How Colleges Are Becoming Entrepreneurial

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Editor’s note: Dan Schawbel is the managing partner of Millennial Branding, a Gen Y research and management consulting firm. He is also the #1 international bestselling author of Me 2.0 and was named to the Inc. Magazine 30 Under 30 list in 2010. Subscribe to his updates at Facebook.com/DanSchawbel.

Colleges are starting to become startup incubators by offering a variety of classes and programs in order to help students pursue their entrepreneurial ambitions. This is good news for students because employers feel that they should gain entrepreneurship experience before graduating. Many professors are current or former entrepreneurs who act as mentors to students and teach them critical marketing, sales, and operation skills. The Kaufman Foundation estimates that more than 2,000 colleges and universities in the US, two thirds of the total, offer a course in entrepreneurship. There are now approximately 5,000 courses on entrepreneurship, up from 250 back in 1985. There are a few famous college dropouts, including Facebook’s Mark Zuckerberg, that didn’t need a business curriculum to start their companies, and a few lucky students who were selected as part of Peter Thiel’s “Thiel Fellowship” program, but they are outliers. Zuckerberg was in the right place at the right time and most students don’t get into Thiel’s program. Many students could use the education, network and support of an entrepreneurial institution.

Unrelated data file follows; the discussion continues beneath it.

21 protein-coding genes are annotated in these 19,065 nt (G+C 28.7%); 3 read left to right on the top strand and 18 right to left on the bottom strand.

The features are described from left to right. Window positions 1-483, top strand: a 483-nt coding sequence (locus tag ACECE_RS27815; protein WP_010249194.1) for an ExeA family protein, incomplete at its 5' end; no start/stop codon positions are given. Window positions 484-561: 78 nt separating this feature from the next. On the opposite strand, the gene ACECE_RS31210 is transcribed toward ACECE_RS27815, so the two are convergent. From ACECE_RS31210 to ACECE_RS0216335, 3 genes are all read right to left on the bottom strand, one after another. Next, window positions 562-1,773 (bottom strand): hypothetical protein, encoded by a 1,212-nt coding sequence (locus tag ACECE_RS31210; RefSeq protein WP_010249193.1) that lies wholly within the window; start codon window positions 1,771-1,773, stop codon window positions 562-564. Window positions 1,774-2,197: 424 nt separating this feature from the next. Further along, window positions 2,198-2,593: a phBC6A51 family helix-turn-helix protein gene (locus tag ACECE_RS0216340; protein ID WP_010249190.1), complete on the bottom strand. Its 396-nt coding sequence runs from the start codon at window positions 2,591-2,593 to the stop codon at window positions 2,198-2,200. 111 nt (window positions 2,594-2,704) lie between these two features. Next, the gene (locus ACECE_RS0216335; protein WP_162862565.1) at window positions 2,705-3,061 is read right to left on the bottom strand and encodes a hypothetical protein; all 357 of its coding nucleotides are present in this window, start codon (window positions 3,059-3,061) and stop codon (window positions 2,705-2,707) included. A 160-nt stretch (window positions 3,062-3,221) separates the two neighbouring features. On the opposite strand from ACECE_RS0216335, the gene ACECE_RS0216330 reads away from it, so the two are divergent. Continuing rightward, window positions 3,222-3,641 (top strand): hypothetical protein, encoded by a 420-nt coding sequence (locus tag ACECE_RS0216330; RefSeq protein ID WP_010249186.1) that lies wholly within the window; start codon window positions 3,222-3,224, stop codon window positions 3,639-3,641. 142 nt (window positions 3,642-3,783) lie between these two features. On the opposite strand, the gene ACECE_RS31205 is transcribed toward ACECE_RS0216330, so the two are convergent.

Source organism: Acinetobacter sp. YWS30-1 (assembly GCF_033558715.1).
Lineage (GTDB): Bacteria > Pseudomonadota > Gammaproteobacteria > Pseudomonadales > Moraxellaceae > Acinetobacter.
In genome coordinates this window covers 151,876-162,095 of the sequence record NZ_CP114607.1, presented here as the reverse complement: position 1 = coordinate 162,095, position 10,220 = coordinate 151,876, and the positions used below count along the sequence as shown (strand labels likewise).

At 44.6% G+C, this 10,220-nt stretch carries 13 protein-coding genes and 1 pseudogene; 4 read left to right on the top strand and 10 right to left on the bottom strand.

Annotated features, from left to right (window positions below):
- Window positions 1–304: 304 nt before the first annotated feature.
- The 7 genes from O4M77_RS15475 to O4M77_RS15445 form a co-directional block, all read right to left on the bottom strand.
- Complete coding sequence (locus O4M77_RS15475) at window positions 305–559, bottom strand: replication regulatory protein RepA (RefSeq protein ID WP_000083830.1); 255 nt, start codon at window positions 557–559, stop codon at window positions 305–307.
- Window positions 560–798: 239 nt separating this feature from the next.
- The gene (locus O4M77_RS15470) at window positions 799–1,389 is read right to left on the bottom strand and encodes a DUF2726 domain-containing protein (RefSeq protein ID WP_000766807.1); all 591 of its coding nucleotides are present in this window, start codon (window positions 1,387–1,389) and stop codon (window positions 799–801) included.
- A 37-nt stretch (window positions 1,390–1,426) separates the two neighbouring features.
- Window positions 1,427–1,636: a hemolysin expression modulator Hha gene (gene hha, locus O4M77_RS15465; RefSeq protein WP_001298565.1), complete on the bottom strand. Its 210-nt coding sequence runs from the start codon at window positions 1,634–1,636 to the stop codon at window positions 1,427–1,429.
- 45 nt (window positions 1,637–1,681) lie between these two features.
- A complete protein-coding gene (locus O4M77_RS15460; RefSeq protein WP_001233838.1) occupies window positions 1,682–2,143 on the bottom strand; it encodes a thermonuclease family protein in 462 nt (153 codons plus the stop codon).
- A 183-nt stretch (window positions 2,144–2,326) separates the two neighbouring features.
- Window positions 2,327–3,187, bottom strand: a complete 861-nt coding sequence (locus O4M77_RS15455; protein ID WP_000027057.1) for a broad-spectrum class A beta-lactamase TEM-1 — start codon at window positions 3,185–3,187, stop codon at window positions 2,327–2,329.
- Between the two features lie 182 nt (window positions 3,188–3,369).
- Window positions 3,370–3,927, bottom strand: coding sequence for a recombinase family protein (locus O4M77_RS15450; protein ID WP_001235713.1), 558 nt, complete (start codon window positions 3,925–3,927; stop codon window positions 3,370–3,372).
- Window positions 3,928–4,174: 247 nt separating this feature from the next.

Why are colleges creating these classes, programs and centers? Many students are passionate about entrepreneurship over full-time employment, the barriers to entry are lower to starting a business now because of the internet, and young people believe that entrepreneurs create jobs which are good for the economy. The Global Entrepreneurship Monitor (GEM) presented by Babson College (ranked #1 for entrepreneurship education) shows that there are 165 million early-stage young entrepreneurs age 18 to 25. More and more students are starting their businesses in college and graduating into full-time entrepreneurs.

College business plan competitions

One way colleges stimulate entrepreneurship, innovation, and gain publicity is by holding business plan competitions, where students present to a panel of judges in hopes to win a prize or get funding for their ventures. Bentley University, my alma mater, has been holding the “Bentley Business Bowl” for fifteen years. This year, they had 216 students competing in front of 90 judges. For this competition, the first place prize receives $200 to $350 depending on years in school. While that’s not enough money to fund a gumball machine, other schools like NYU’s Stern School of Business up the ante. At Stern, there are two separate Entrepreneur Challenges open to students and alumni – traditional ventures and ideas that address social programs. The winners of both can get up to $75,000 of funding. Columbia University, on the other hand, rewards students for outrageous business plans in the form of elevator pitches.
Entrepreneurship class offerings